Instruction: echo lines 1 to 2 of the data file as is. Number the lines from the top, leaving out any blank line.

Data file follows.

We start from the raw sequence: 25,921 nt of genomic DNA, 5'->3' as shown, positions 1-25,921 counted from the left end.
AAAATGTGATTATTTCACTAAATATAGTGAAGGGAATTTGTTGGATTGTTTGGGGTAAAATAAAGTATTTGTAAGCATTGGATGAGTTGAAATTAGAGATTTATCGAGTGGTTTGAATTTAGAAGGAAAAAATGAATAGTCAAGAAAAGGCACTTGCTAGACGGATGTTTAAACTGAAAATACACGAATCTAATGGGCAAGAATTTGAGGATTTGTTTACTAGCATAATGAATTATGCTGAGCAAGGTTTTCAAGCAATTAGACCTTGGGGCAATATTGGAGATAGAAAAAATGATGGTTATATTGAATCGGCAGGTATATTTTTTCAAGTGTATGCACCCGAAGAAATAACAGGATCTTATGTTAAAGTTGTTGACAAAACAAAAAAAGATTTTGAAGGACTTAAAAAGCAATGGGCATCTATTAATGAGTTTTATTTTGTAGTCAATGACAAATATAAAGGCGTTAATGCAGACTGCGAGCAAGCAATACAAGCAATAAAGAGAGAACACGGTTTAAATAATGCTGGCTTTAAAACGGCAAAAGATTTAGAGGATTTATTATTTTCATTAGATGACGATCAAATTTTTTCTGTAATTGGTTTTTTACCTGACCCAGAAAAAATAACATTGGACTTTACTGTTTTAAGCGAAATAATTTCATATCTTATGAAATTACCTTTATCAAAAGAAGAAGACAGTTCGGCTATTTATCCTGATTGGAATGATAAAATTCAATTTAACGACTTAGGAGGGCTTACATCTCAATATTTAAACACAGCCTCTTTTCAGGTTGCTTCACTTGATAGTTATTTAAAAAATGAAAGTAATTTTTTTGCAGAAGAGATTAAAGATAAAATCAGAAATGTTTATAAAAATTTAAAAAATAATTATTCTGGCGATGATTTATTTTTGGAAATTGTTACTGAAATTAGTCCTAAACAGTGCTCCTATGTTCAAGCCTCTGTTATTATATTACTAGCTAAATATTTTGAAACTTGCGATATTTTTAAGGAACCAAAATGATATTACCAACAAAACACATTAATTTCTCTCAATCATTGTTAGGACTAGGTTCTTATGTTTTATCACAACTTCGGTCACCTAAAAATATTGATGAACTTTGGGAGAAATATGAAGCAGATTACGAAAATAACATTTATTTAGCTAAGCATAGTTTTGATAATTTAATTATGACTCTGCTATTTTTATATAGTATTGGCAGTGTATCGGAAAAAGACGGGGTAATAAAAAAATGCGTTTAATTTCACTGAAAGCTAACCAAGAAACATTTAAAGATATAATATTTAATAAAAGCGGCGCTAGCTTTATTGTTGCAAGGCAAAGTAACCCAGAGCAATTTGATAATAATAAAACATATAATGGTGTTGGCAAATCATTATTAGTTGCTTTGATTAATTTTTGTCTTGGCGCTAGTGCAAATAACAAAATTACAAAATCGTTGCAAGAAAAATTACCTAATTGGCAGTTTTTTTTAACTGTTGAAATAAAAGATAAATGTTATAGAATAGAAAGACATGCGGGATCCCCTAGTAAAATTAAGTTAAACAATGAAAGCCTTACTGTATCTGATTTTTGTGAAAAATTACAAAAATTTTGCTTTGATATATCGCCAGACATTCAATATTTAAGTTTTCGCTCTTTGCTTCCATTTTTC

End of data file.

We start from the raw sequence: 25,921 nt of genomic DNA, 5'->3' as shown, positions 1-25,921 counted from the left end.
AAAATGTGATTATTTCACTAAATATAGTGAAGGGAATTTGTTGGATTGTTTGGGGTAAAATAAAGTATTTGTAAGCATTGGATGAGTTGAAATTAGAGATTTATCGAGTGGTTTGAATTTAGAAGGAAAAAATGAATAGTCAAGAAAAGGCACTTGCTAGACGGATGTTTAAACTGAAAATACACGAATCTAATGGGCAAGAATTTGAGGATTTGTTTACTAGCATAATGAATTATGCTGAGCAAGGTTTTCAAGCAATTAGACCTTGGGGCAATATTGGAGATAGAAAAAATGATGGTTATATTGAATCGGCAGGTATATTTTTTCAAGTGTATGCACCCGAAGAAATAACAGGATCTTATGTTAAAGTTGTTGACAAAACAAAAAAAGATTTTGAAGGACTTAAAAAGCAATGGGCATCTATTAATGAGTTTTATTTTGTAGTCAATGACAAATATAAAGGCGTTAATGCAGACTGCGAGCAAGCAATACAAGCAATAAAGAGAGAACACGGTTTAAATAATGCTGGCTTTAAAACGGCAAAAGATTTAGAGGATTTATTATTTTCATTAGATGACGATCAAATTTTTTCTGTAATTGGTTTTTTACCTGACCCAGAAAAAATAACATTGGACTTTACTGTTTTAAGCGAAATAATTTCATATCTTATGAAATTACCTTTATCAAAAGAAGAAGACAGTTCGGCTATTTATCCTGATTGGAATGATAAAATTCAATTTAACGACTTAGGAGGGCTTACATCTCAATATTTAAACACAGCCTCTTTTCAGGTTGCTTCACTTGATAGTTATTTAAAAAATGAAAGTAATTTTTTTGCAGAAGAGATTAAAGATAAAATCAGAAATGTTTATAAAAATTTAAAAAATAATTATTCTGGCGATGATTTATTTTTGGAAATTGTTACTGAAATTAGTCCTAAACAGTGCTCCTATGTTCAAGCCTCTGTTATTATATTACTAGCTAAATATTTTGAAACTTGCGATATTTTTAAGGAACCAAAATGATATTACCAACAAAACACATTAATTTCTCTCAATCATTGTTAGGACTAGGTTCTTATGTTTTATCACAACTTCGGTCACCTAAAAATATTGATGAACTTTGGGAGAAATATGAAGCAGATTACGAAAATAACATTTATTTAGCTAAGCATAGTTTTGATAATTTAATTATGACTCTGCTATTTTTATATAGTATTGGCAGTGTATCGGAAAAAGACGGGGTAATAAAAAAATGCGTTTAATTTCACTGAAAGCTAACCAAGAAACATTTAAAGATATAATATTTAATAAAAGCGGCGCTAGCTTTATTGTTGCAAGGCAAAGTAACCCAGAGCAATTTGATAATAATAAAACATATAATGGTGTTGGCAAATCATTATTAGTTGCTTTGATTAATTTTTGTCTTGGCGCTAGTGCAAATAACAAAATTACAAAATCGTTGCAAGAAAAATTACCTAATTGGCAGTTTTTTTTAACTGTTGAAATAAAAGATAAATGTTATAGAATAGAAAGACATGCGGGATCCCCTAGTAAAATTAAGTTAAACAATGAAAGCCTTACTGTATCTGATTTTTGTGAAAAATTACAAAAATTTTGCTTTGATATATCGCCAGACATTCAATATTTAAGTTTTCGCTCTTTGCTTCCATTTTTC